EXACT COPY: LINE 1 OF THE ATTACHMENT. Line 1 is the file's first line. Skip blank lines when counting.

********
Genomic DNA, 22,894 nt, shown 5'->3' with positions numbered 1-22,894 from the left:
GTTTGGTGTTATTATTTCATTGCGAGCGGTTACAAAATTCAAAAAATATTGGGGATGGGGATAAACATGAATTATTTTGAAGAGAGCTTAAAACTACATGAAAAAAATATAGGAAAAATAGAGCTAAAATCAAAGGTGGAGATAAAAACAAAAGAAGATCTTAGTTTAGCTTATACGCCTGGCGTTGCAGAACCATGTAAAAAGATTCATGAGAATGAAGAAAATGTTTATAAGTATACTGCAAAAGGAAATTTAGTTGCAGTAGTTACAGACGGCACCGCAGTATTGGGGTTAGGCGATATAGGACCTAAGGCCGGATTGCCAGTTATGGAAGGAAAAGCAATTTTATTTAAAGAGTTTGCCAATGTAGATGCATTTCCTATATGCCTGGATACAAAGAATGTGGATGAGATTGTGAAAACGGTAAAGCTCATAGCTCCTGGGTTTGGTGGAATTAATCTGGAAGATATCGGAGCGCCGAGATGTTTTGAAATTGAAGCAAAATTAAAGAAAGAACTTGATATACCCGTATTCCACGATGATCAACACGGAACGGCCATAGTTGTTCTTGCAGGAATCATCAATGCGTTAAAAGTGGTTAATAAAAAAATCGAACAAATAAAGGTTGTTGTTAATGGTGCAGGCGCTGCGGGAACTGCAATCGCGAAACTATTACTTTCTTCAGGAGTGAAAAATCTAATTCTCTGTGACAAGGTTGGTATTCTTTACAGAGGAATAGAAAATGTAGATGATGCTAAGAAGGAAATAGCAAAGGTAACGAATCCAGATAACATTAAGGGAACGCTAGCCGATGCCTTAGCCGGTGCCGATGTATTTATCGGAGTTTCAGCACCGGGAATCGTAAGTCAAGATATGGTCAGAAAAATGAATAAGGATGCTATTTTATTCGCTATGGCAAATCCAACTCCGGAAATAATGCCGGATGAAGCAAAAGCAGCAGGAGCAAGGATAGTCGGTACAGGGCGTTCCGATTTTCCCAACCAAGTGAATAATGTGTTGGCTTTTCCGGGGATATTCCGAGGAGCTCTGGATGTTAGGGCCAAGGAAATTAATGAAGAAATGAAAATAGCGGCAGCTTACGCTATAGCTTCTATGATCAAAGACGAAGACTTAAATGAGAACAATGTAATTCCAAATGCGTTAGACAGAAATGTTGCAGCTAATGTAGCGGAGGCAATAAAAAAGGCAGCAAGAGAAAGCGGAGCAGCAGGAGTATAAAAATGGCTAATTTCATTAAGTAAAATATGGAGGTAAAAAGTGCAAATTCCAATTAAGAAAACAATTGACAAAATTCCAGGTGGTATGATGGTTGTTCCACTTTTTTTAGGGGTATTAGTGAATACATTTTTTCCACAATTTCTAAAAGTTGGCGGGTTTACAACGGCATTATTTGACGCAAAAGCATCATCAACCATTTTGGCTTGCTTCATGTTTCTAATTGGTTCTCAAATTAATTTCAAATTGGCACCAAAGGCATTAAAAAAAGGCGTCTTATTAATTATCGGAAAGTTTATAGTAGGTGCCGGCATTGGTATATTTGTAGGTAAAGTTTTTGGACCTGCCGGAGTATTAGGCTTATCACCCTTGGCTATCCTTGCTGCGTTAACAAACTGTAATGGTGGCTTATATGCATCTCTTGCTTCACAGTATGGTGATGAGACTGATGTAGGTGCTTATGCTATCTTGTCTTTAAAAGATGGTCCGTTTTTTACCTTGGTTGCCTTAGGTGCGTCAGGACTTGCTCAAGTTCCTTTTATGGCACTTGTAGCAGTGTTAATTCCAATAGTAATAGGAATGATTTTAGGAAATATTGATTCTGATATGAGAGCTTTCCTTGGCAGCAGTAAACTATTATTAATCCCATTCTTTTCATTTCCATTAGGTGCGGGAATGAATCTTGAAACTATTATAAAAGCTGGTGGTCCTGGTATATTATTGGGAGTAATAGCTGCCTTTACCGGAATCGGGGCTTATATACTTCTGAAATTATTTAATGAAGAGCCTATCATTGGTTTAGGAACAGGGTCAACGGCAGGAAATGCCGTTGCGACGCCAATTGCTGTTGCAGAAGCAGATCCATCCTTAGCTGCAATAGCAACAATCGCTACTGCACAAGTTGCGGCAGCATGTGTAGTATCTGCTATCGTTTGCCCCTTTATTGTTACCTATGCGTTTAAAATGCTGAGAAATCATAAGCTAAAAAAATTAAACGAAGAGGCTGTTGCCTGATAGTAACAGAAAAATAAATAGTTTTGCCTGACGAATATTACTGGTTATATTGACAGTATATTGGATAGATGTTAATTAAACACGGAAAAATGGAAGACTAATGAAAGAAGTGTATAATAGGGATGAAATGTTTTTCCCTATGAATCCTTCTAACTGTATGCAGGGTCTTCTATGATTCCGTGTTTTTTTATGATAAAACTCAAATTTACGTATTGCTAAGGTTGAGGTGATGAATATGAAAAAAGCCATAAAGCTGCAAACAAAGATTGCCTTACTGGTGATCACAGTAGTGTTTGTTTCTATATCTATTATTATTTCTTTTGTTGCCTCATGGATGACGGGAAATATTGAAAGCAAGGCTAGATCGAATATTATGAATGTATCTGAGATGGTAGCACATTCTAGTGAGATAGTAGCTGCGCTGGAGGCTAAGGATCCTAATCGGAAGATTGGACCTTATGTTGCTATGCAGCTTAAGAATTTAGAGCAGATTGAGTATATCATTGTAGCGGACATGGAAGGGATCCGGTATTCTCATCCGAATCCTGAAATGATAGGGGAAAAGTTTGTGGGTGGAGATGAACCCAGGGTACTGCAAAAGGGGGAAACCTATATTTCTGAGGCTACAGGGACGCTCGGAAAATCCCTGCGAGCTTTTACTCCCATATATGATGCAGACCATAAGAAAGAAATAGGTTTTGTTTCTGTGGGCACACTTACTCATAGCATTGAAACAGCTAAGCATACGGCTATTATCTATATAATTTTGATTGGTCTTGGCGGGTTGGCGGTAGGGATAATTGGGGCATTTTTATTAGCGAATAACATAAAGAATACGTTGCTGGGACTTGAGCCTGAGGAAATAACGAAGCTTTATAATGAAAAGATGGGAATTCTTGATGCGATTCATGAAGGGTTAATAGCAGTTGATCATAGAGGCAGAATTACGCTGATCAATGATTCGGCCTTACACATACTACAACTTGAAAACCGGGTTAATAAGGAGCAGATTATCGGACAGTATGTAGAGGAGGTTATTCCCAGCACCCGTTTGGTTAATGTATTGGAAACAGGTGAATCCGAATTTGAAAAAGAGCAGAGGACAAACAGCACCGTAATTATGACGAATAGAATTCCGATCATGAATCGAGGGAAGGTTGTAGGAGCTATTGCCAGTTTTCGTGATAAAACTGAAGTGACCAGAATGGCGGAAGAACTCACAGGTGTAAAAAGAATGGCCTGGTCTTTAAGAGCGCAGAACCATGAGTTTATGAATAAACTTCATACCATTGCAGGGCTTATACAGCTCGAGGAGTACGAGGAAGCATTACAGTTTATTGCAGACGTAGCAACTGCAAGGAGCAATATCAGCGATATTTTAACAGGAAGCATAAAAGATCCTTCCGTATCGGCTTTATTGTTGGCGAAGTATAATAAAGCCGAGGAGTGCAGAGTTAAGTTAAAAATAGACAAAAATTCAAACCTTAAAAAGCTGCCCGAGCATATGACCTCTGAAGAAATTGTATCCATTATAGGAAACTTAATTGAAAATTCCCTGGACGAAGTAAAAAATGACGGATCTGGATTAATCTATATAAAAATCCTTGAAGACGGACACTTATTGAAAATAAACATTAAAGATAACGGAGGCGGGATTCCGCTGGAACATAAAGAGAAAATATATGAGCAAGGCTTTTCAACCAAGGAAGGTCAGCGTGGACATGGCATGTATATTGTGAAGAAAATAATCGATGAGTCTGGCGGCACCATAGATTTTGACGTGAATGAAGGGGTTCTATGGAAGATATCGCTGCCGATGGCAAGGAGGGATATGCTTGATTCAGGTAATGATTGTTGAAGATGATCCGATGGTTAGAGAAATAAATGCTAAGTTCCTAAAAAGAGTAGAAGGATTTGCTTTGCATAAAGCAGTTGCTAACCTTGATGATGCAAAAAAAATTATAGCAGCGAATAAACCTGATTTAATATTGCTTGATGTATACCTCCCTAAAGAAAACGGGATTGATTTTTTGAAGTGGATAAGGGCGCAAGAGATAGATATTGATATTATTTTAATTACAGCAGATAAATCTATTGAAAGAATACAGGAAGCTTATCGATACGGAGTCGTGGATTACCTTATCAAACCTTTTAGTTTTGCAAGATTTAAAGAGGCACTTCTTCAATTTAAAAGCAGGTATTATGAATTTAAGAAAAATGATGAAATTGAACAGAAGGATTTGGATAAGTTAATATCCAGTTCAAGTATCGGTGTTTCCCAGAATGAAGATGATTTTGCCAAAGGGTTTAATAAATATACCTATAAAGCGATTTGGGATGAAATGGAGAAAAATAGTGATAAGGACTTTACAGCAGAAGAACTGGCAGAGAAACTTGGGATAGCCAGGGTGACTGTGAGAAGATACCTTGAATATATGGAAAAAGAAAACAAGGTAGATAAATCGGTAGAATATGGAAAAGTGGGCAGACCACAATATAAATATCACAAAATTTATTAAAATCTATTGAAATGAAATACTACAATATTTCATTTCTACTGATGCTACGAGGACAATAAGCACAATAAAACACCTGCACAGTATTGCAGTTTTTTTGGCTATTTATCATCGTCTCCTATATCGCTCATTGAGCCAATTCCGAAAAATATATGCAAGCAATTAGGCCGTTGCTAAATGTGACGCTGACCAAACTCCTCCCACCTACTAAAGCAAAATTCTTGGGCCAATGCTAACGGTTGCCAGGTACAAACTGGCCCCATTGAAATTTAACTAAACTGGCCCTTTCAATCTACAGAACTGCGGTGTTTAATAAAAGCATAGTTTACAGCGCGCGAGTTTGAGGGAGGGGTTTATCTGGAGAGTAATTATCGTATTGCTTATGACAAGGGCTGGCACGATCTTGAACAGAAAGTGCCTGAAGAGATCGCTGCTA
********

Genomic DNA, 22,894 nt, shown 5'->3' with positions numbered 1-22,894 from the left: